SVART will become the world’s first energy positive hotel. Situated in Norway, north of the arctic circle with a 360° view of Svartisen Glacier and arctic nature, it is the first hotel ever designed after the ambitious Powerhouse standard. The hotel reduces its yearly energy consumption by 85% compared to other modern hotels, and harvest enough solar energy to cover both hotel operations and the energy needed to construct the building.
The architecture is inspired by local coastal building traditions and stands on wooden piles dissolving the boundaries between land and sea. The hotel is planned to open in 2021.
The project aims to be the leading project in terms of sustainable hotel. The new and innovative facilities should have a low footprint on the environment and be developed according to the Powerhouse standard. This philosophy will be seen in how the architecture and natural elements interact. The building typology is sensitive to its surroundings and facilitates an experience of living within the natural elements. As such, innovative architecture contributes to international attention and attraction.
The Powerhouse collaboration defines an energy-positive building as a building that will produce more clean and renewable energy throughout its lifespan than it uses in the production of building materials, construction, operation and demolition.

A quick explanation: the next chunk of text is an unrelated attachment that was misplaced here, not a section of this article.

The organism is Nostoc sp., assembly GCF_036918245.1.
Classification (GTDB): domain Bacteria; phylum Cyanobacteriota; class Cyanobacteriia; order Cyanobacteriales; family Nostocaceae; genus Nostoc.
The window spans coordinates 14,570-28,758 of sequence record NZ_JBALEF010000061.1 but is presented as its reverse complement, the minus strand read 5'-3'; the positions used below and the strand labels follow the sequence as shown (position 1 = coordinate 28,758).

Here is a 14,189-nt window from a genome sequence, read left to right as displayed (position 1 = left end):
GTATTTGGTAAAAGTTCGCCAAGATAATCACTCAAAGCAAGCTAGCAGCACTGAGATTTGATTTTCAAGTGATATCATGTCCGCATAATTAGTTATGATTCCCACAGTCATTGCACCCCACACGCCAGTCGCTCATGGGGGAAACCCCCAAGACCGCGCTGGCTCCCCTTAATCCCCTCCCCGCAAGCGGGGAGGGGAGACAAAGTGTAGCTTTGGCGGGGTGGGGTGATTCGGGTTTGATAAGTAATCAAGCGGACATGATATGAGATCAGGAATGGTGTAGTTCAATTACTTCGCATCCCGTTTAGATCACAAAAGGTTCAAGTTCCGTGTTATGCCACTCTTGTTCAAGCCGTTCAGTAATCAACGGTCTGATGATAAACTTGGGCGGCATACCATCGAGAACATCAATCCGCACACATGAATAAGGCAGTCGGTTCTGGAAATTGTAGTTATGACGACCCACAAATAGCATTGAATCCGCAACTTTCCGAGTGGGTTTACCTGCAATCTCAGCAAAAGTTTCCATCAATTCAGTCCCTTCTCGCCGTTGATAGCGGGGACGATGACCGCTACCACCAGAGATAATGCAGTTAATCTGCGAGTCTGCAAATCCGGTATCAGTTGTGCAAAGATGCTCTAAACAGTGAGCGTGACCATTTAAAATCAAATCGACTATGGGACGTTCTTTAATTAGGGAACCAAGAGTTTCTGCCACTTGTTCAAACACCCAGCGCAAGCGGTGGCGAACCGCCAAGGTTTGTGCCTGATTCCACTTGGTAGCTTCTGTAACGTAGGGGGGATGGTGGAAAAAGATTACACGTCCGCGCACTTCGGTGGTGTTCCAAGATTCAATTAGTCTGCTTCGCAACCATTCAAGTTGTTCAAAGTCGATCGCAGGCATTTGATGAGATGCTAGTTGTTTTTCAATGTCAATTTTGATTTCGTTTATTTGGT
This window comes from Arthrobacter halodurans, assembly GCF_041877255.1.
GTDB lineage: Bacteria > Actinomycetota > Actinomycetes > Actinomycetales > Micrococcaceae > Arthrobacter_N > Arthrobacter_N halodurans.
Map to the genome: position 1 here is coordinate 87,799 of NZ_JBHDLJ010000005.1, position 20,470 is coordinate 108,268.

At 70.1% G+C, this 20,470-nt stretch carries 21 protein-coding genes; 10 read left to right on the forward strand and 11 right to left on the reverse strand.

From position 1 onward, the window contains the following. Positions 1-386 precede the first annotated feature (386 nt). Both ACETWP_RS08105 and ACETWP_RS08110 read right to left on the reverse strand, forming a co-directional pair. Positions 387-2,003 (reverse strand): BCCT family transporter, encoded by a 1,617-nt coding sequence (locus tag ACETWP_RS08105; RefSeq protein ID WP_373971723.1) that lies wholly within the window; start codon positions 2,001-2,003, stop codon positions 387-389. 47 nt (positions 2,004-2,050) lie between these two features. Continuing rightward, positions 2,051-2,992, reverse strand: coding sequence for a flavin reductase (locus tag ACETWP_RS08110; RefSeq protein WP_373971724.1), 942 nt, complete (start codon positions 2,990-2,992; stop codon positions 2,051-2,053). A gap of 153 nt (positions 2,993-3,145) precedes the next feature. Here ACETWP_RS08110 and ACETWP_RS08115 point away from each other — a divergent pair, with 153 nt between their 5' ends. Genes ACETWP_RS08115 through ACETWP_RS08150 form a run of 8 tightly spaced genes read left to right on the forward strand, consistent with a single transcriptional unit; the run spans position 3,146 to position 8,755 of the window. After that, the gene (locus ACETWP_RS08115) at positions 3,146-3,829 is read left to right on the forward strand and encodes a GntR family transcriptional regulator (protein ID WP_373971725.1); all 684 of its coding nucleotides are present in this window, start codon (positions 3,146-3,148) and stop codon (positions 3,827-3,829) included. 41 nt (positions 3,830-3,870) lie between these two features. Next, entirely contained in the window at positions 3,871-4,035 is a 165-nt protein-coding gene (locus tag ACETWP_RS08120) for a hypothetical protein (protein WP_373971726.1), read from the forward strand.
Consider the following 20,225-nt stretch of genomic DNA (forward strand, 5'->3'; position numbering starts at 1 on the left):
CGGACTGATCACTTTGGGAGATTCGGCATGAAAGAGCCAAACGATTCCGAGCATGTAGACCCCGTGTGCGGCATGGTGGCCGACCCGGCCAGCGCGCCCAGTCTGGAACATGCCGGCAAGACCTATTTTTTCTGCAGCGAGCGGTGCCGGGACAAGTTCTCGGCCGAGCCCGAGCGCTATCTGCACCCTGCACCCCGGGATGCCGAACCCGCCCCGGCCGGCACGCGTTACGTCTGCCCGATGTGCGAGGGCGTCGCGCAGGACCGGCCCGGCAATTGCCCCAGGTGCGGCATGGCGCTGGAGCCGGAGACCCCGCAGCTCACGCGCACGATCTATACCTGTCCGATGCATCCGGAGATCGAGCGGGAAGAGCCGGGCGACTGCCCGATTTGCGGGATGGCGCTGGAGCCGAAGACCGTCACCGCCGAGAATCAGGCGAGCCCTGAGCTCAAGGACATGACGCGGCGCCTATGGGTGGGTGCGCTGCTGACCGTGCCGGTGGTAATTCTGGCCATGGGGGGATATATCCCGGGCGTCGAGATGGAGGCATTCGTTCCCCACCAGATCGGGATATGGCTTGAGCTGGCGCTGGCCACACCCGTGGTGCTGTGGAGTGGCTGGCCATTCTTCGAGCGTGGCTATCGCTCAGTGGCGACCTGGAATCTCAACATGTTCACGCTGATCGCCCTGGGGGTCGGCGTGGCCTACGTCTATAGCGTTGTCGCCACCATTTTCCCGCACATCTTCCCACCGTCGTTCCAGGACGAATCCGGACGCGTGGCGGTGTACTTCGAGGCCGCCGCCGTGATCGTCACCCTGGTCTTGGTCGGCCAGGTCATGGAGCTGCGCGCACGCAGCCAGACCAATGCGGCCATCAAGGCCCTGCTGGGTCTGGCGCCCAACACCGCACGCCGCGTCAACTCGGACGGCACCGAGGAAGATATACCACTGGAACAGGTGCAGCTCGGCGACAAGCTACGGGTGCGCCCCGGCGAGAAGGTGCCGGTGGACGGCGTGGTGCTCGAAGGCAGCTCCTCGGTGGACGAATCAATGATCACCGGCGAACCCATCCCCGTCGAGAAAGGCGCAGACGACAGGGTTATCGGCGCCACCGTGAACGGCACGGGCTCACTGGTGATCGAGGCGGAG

Powerhouse represents a collaboration in the development of energy-positive buildings and consists of the real estate company Entra, the entrepreneur Skanska, the environmental organisation ZERO, Snøhetta architects, and the consulting company Asplan Viak.
The design of the building is inspired by local vernacular architecture in the form of the “fiskehjell” (A-shaped wooden structure for drying fish) and the “rorbue” (a traditional type of seasonal house used by fishermen). Here no replica is attempted. The form is clearly unnatural but at the same time unmistakably site specific. It is a symbol of an era, bound in time as the glacier itself. A parallel conceptual instrument has been the crab; and as a crab the resort is neither land bound nor aquatic, but rather occupies a super-position between land and water.
The building is supported by narrow triangular pile constructions made from wood, which are fixed to the bedrock foundations underwater. The triangular pile constructions are radially distributed along the room axis along the entire building. These support a series of boardwalks and floating piers that form exterior sheltered corridors. The wood material is guaranteed to withstand water and underwater submergence for at least 60 years, and has been tested in marine environments globally.